From May 2001 NASW NEWS
Social Workers Learn Elements of Mediation
"To be an effective mediator, you need to embrace conflict."
By Corinna Vallianatos, NEWS Staff
In April, NASW mounted a week-long, hands-on training session on conflict resolution for social workers that included lectures, group discussions, and simulations of mediation sessions.
NASW Office of Ethics and Professional Review Manager Maureen McGlone coordinated the "Mediation in Human Services" seminar at the association's national office.
Presenter Bernard Mayer social worker, professional mediator and author of an entry on conflict resolution in The Encyclopedia of Social Work opened the training by saying, "To be an effective mediator, you need to embrace conflict."
Mayer pointed out that social workers, by virtue of working in institutions and in a society caught between competing values, are asked to play the role of mediator every day. Child protective service workers, for instance, must bridge the gap between the value of protecting children and the value of keeping children in the home.
Social workers also play multiple roles enforcer, investigator, case manager, counselor and service provider, to name a few that demand specific and sometimes contradictory responses.
"Human services professionals encounter many conflicts," said Mayer. "Lack of resources, value conflicts and role conflicts often demand the social worker to play mediator, whether he or she knows it or not. There is a tension inherent in being caught in an either-or role, and conflict resolution, or mediation, can help the social worker break down the polarities that he or she feels and that the client is experiencing."
What the trained mediator brings to a conflict, he said, is four-pronged. The mediator brings skills: listening, the ability to refrain, articulation of unfocused ideas, and management of data. The mediator brings structure: a defining force that changes the dynamic of an interaction, allowing people to communicate in ways they wouldn't ordinarily, especially freeing expressions of anger. The mediator also brings him or herself: humor, personality, compassion and sympathy. Finally, the mediator brings values and ethics: because there is no such thing as absolute neutrality, the mediator will inevitably work off of his or her value system, which could be of nondiscrimination, for example, or empowerment, but which will affect the outcome of the mediation.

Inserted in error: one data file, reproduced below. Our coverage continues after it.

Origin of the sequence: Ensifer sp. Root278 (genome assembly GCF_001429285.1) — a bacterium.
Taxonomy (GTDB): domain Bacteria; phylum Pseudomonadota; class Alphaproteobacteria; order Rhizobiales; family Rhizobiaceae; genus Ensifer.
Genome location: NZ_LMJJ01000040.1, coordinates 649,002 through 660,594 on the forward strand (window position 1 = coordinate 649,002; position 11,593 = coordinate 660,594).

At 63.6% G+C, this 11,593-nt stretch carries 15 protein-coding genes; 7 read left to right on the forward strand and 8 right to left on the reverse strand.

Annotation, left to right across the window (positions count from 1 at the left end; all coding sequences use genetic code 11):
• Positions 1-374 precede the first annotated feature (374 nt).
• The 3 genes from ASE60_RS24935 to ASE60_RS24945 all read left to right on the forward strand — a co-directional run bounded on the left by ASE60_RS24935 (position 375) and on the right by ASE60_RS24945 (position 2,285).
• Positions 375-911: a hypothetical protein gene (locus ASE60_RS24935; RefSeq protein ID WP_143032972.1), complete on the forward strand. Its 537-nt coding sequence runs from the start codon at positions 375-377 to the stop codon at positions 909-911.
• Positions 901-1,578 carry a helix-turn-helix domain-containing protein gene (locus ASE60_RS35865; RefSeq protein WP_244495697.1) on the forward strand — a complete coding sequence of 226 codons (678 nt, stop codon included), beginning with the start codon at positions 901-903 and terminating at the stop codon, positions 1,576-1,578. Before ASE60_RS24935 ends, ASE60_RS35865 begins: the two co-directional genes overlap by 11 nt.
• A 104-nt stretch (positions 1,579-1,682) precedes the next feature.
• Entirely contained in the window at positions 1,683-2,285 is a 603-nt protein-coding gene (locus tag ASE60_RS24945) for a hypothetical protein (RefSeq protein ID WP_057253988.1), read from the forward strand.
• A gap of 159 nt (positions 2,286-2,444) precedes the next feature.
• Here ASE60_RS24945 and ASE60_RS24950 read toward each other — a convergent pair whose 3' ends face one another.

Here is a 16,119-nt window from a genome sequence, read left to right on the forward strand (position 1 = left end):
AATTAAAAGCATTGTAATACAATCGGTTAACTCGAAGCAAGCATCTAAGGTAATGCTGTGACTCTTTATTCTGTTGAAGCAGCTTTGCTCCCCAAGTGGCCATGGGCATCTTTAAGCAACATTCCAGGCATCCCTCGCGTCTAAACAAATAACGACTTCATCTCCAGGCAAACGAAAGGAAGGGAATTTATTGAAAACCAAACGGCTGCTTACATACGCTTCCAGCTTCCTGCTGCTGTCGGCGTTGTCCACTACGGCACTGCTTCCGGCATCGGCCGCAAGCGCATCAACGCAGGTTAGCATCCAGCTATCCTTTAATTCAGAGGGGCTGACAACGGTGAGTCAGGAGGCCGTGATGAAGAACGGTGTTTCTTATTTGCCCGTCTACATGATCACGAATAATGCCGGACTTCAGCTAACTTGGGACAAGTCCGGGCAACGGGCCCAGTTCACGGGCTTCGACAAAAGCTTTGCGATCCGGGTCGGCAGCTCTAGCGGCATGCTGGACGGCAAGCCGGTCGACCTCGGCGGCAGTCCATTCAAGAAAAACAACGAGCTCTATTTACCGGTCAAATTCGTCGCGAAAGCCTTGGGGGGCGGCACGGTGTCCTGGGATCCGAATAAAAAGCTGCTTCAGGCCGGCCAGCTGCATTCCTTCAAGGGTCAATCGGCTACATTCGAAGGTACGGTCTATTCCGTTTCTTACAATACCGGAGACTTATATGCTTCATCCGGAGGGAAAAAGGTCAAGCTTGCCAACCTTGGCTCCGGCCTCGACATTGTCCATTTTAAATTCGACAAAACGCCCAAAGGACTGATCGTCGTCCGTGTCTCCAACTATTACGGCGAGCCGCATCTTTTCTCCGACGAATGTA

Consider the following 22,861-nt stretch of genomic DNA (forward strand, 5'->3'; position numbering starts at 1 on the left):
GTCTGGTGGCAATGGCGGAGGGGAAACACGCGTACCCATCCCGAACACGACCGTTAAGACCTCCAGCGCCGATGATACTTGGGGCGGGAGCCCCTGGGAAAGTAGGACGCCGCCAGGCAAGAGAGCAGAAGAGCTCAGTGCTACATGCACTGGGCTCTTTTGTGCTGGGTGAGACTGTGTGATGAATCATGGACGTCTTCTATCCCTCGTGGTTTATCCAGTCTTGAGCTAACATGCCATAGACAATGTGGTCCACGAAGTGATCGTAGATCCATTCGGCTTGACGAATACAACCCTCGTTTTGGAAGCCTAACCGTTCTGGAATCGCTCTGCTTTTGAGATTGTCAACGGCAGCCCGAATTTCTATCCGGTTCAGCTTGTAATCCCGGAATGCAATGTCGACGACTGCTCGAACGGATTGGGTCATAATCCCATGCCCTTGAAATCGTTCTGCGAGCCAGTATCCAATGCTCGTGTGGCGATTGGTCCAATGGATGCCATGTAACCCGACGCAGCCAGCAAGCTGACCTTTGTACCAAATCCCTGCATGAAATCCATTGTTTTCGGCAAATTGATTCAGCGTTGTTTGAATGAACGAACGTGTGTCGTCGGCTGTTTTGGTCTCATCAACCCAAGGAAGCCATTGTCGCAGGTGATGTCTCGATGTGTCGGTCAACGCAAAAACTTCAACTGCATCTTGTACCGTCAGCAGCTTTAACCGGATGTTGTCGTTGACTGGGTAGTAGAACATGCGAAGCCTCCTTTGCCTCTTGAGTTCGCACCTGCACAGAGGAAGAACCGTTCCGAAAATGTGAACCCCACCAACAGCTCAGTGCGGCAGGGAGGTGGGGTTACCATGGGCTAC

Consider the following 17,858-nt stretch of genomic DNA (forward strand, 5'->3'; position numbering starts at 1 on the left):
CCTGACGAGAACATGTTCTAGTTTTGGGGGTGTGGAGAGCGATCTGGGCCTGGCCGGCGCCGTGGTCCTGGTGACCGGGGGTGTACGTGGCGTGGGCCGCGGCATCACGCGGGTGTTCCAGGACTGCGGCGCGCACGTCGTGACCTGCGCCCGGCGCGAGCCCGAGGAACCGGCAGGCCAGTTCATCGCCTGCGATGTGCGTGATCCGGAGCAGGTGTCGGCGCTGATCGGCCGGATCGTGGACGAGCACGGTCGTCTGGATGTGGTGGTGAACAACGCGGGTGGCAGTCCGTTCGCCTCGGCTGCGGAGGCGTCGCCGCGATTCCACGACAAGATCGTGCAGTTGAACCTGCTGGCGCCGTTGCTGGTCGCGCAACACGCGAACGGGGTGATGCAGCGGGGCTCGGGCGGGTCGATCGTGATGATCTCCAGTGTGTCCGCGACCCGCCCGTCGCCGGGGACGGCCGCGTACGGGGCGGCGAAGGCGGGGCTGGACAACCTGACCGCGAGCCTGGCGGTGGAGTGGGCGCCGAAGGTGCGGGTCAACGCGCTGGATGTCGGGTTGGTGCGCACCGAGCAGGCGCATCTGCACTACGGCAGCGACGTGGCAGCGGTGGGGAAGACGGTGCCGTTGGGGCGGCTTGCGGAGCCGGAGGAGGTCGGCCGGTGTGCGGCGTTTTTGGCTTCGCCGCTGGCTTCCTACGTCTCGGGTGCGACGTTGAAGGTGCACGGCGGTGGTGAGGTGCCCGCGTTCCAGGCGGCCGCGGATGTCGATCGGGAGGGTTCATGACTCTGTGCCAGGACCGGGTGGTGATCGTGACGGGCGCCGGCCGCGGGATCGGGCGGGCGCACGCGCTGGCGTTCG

According to Mayer, one of the challenges of resolving conflict is to help the clients keep the problem in perspective.
"When people are in need of mediation, they often perceive their very survival as being at stake," he said. "For instance, in a divorce situation, capable people with careers and family support really feel like they're going to end up destitute."
People participating in mediation also have identity needs, according to Mayer. "Their personal meaning, community, intimacy and autonomy are threatened by whatever conflict they're facing," he said. "And sometimes the resolution of a conflict, however necessary, equals a scary loss of identity. For instance, when the Vietnam War was over, antiwar activists felt at a real loss. They no longer had a cause to rally around."
Mayer advised participants to try to help people lay out their interests while also considering their history and any structural impediments they may be battling against, such as lack of money.
McGlone said one of the highlights of the training was that "participants had a chance to simulate mediation in child welfare, neighborhood disputes, elder care, parent-adolescent disputes and many other types of conflict social workers encounter in their practice."
She said the training will be offered again next year.
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